The aesthetic claustrophobia of Dreams as a software tool extends into its function as a platform for sharing user-generated content. Like YouTube, Dreams presents a scrolling feed of creations ranked by play counts and likes, which are curated according to what I have already played combined with what is currently popular with other users. As Pariser (2011) writes of filter bubbles and Patrick Vonderau (2016) writes of YouTube specifically, the commercialisation of user-generated content requires homogenisation, where viewing history and community patterns are balanced to effectively curate works and engage the individual user. But where YouTube can bring me a vision of the outside world and the lives of others, Dreams presents only works made inside this very platform, violating the “import” and “export” function described by Manovich, and replacing it with a world that seems to claustrophobically recycle itself. Dreams has achieved significant technological innovation, particularly in the use of a voxel-based environment, but like many similar platforms, it tends to encircle the user with creations based on what the user has already experienced, and unlike other environments, these creations have all been produced within the same software environment. This description of claustrophobia is not intended as a pejorative; it is simply an attempt to describe the aesthetic consequence of folding the creative tool into the run-time engine and the sharing platform.


Manovich’s description of software studies and remix culture implies repetition, where existing works in a cultural database become the raw material for new creative alterations in a recursive loop. In this section, I suggest that repetition exists beyond the recursion of software operations or duplications of pastiche, and that from creative works to entire legal paradigms, repetition is intensified in Dreams as the functions of creative software, play, publication and sharing are all folded into the same environment.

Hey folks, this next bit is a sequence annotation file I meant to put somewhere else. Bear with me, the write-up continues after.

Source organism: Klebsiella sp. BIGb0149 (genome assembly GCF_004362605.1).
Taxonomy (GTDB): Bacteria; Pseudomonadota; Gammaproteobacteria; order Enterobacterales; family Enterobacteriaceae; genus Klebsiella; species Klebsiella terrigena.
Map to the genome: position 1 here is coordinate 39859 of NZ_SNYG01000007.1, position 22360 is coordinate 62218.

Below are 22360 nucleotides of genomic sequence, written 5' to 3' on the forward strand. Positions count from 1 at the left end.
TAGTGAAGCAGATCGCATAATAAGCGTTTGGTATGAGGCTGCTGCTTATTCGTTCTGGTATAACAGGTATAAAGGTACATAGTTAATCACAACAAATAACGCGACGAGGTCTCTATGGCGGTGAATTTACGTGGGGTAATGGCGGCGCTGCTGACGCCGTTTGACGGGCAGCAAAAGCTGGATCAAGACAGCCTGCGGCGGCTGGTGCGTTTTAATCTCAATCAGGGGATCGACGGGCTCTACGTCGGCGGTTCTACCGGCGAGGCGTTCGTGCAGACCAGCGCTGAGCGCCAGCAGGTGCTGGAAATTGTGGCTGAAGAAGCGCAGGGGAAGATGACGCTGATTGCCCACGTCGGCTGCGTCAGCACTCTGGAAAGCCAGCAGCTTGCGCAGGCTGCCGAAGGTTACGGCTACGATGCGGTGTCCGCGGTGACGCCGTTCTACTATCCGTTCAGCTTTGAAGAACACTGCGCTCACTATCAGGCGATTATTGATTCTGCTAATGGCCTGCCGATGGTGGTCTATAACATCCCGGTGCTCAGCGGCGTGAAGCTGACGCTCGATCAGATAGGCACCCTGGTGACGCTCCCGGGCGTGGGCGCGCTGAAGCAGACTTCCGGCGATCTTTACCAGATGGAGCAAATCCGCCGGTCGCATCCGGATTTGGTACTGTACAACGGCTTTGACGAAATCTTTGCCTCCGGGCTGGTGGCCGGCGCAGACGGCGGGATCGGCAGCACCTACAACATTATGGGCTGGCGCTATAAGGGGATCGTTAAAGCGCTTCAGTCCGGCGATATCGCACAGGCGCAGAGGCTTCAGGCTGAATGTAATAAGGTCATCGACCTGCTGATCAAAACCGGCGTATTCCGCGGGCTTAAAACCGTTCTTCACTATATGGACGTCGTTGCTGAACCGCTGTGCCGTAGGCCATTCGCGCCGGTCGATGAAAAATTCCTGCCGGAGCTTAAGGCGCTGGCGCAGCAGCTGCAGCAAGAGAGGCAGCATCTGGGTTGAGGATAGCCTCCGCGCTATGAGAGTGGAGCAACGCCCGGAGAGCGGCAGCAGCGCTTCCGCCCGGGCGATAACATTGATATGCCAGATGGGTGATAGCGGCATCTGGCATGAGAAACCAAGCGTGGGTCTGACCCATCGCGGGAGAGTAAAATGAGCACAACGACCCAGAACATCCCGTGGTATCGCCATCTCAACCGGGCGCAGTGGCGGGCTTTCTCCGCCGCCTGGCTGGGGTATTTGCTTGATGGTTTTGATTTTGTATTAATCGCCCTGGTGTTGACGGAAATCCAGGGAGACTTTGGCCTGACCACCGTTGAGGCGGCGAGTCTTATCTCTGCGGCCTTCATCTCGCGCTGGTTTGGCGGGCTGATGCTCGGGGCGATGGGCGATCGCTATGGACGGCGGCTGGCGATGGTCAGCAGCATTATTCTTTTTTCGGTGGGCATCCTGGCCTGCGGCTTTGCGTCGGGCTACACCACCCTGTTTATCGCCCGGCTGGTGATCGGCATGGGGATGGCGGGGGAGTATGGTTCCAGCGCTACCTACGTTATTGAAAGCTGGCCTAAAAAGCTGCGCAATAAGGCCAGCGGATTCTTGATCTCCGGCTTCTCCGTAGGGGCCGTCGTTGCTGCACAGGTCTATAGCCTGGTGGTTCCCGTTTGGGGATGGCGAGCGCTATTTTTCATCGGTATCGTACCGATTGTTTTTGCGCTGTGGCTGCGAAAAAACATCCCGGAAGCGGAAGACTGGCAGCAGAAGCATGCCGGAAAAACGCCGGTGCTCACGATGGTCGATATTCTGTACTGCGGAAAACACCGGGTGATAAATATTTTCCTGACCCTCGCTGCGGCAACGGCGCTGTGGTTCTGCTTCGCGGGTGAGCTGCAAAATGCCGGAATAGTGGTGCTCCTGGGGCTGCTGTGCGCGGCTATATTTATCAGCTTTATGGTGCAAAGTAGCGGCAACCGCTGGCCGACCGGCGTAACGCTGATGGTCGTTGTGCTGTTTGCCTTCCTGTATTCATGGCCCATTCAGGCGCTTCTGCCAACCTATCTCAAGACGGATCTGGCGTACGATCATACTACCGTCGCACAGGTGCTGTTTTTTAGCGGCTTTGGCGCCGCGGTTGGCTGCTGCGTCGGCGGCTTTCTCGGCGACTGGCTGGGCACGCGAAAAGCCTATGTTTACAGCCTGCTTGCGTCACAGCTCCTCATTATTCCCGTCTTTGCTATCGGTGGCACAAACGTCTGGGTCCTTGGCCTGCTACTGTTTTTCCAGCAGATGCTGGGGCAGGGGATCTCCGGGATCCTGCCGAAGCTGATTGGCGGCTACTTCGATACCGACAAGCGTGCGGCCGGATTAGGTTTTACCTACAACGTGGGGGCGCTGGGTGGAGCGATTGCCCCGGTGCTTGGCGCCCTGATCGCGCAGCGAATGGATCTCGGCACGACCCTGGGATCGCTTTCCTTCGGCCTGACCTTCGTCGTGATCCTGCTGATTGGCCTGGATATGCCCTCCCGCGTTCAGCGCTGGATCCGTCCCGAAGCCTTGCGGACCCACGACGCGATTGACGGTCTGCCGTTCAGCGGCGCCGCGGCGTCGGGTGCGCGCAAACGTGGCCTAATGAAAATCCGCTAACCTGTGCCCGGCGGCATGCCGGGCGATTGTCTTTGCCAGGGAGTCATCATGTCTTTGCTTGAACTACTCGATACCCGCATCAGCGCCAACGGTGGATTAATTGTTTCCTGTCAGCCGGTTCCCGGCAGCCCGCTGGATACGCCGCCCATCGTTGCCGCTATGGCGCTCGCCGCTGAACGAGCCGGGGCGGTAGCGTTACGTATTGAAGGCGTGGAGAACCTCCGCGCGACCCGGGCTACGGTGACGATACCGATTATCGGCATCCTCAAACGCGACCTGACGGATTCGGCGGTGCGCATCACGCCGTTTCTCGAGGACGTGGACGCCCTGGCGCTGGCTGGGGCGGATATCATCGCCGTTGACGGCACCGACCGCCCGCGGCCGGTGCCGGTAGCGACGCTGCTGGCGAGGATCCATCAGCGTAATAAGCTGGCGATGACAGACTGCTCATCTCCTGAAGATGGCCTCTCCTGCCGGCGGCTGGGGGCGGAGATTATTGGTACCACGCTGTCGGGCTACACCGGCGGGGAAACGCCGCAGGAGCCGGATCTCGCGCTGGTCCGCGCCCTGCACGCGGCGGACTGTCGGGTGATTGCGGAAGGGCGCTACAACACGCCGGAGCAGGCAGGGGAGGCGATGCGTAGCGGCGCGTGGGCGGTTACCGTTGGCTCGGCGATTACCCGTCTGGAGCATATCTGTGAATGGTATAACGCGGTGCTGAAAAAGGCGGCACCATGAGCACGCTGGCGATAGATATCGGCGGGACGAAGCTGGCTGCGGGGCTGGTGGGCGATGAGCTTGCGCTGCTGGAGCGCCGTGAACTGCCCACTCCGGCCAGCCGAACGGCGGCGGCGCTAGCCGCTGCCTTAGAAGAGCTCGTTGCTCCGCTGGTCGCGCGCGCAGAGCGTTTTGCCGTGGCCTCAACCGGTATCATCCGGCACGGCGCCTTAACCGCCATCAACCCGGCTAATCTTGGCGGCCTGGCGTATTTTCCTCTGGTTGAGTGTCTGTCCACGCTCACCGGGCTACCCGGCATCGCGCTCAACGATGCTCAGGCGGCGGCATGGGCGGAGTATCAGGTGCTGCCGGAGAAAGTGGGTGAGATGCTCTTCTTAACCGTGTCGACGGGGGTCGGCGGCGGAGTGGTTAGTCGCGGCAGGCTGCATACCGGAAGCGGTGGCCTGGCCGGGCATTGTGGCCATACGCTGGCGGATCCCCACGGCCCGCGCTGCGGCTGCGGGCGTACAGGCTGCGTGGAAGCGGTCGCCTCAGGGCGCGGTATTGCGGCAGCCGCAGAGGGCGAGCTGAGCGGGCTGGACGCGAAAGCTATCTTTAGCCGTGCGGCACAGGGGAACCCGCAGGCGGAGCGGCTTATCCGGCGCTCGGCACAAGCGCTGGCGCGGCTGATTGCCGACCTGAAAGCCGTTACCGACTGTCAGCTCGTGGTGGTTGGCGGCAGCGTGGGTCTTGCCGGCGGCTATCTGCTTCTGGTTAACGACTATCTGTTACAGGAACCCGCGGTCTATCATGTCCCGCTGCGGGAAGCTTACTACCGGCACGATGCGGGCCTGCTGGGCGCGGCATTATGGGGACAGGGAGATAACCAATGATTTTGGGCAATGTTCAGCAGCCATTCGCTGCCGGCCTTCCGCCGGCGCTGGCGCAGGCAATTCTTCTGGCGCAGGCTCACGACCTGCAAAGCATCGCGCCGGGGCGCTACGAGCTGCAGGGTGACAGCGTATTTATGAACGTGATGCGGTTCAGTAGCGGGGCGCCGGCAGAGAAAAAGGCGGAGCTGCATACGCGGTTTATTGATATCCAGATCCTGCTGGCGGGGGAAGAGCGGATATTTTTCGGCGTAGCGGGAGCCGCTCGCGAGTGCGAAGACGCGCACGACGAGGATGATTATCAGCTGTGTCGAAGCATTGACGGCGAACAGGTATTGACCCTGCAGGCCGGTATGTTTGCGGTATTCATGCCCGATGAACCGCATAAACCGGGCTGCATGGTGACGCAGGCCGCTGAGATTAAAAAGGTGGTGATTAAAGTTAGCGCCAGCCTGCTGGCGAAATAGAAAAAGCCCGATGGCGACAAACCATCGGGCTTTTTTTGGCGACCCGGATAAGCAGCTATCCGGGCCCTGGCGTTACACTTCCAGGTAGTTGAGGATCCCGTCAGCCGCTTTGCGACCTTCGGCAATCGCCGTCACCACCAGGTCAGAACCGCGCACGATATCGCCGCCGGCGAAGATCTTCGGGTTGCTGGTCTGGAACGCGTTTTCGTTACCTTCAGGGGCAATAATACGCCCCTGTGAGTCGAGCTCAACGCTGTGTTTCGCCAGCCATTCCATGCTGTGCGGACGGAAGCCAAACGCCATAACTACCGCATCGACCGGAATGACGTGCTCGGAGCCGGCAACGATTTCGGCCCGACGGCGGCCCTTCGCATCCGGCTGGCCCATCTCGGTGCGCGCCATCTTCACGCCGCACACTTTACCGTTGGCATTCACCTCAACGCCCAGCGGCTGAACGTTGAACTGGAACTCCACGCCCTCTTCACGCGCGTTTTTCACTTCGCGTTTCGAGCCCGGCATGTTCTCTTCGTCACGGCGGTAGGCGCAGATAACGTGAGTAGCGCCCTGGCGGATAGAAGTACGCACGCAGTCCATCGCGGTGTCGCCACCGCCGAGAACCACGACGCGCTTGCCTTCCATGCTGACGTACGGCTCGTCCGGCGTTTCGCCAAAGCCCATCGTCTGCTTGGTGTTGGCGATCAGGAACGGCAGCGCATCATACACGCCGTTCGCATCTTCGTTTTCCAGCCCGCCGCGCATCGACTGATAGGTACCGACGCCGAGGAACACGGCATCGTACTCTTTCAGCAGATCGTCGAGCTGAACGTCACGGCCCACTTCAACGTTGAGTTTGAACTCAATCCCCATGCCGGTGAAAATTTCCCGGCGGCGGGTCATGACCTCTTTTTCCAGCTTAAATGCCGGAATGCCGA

Azuma’s notion of the database animal suggests that curating and remixing fragments is a personal strategy for finding identity and comfort in what is otherwise an imperceptibly large and diffuse dataset of contemporary culture. Azuma originally used the term “animal” because of how Alexandre Kojève imagined art after the end of history. Kojève believed that formal processes of artists making artworks would dissolve into an animalistic behaviour where people “would construct their edifices and works of art as birds build their nests and spiders spin their webs” (Kojève, 1980, p. 159). This nesting metaphor helps to explain the repetitive cycles of creation found between Dreams and other sandbox platforms. Within Dreams, the “DreamSurfing” section allows users to share their creations, which can be rated with likes and remixed by others. The top 25 rated creations I played presented a relatively even split of polished playable games and unresolved demos, but what was noticeable among them all was the replication of characters and mechanics from other games, mods and sandboxes -- so much so that these works seemed to implicitly respond to the question “could I (re)make this in Dreams?” For example, the creation “Sonic Adventure: Dreams Edition v1.0.4” by users RichMenace_94 and fivetimesone is a convincing attempt to recreate the world and mechanics of the Sega franchise. “Ommy Kart” by user ManChickenTurtle and Aucratic looks, feels and sounds like MarioKart (Nintendo, 1992-2020) and Robo_killerv2’s “Fallout 4: Dreams Edition (1.03)” looks and feels like Fallout 4 (Bethesda, 2015).


Figure 3. “Sonic Adventure: Dreams Edition v1.0.4” by users RichMenace_94 and fivetimesone. Dreams screenshot (Media Molecule, 2020). Click image to enlarge.

Repetition in the form of replication is not limited to commercial remakes and is evident in the “mixed-up and memefied” (Boluk and LeMieux, 2017, p. 186) recreations of mods housed in other sandboxes. For example, “Harry Potter Obama” by Dreams user BrrrAcaVoy presents a 3D platformer game featuring Shrek, Kermit The Frog and Trump Tower in a remix similar to the “Deathrun Trump Tower” server on Garry’s Mod (made by Bunsy) or the “Trump Tower Tycoon” role play level on Roblox, made by ARE Game Creation Studios. Following Azuma, this repetitive recreation of characters and worlds might be understood as the first act of inhabitation: when players encounter a new platform, they start by recreating familiar cultural works. These repetitive remixes can be a way to test and compare the mechanical capabilities of the platform, as well as a way to feather their cultural nest. On such repetition, Robrecht Vanderbeeken writes: